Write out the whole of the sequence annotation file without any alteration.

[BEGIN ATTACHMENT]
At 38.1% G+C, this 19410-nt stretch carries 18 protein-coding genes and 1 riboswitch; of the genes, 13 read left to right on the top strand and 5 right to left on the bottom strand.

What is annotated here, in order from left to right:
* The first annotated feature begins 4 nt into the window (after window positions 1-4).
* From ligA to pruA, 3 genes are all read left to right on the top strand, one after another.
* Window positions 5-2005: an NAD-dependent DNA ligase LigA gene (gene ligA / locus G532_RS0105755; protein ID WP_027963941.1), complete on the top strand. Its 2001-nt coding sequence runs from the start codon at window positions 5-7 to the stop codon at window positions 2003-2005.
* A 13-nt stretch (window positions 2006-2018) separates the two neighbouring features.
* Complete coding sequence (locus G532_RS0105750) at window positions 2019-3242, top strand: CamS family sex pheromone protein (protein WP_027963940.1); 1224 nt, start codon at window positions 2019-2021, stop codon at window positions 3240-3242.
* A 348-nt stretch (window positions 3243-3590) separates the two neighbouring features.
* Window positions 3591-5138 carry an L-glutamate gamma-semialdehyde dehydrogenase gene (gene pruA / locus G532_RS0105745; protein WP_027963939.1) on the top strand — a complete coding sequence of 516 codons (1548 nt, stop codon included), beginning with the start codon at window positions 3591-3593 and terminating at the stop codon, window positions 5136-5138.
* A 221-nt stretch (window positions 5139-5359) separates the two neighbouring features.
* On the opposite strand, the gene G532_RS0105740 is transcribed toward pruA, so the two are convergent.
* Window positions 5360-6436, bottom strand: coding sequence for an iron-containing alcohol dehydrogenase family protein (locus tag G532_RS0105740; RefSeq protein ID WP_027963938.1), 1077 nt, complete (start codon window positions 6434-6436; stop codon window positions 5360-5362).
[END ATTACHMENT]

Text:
At 38.1% G+C, this 19410-nt stretch carries 18 protein-coding genes and 1 riboswitch; of the genes, 13 read left to right on the top strand and 5 right to left on the bottom strand.

What is annotated here, in order from left to right:
* The first annotated feature begins 4 nt into the window (after window positions 1-4).
* From ligA to pruA, 3 genes are all read left to right on the top strand, one after another.
* Window positions 5-2005: an NAD-dependent DNA ligase LigA gene (gene ligA / locus G532_RS0105755; protein ID WP_027963941.1), complete on the top strand. Its 2001-nt coding sequence runs from the start codon at window positions 5-7 to the stop codon at window positions 2003-2005.
* A 13-nt stretch (window positions 2006-2018) separates the two neighbouring features.
* Complete coding sequence (locus G532_RS0105750) at window positions 2019-3242, top strand: CamS family sex pheromone protein (protein WP_027963940.1); 1224 nt, start codon at window positions 2019-2021, stop codon at window positions 3240-3242.
* A 348-nt stretch (window positions 3243-3590) separates the two neighbouring features.
* Window positions 3591-5138 carry an L-glutamate gamma-semialdehyde dehydrogenase gene (gene pruA / locus G532_RS0105745; protein WP_027963939.1) on the top strand — a complete coding sequence of 516 codons (1548 nt, stop codon included), beginning with the start codon at window positions 3591-3593 and terminating at the stop codon, window positions 5136-5138.
* A 221-nt stretch (window positions 5139-5359) separates the two neighbouring features.
* On the opposite strand, the gene G532_RS0105740 is transcribed toward pruA, so the two are convergent.
* Window positions 5360-6436, bottom strand: coding sequence for an iron-containing alcohol dehydrogenase family protein (locus tag G532_RS0105740; RefSeq protein ID WP_027963938.1), 1077 nt, complete (start codon window positions 6434-6436; stop codon window positions 5360-5362).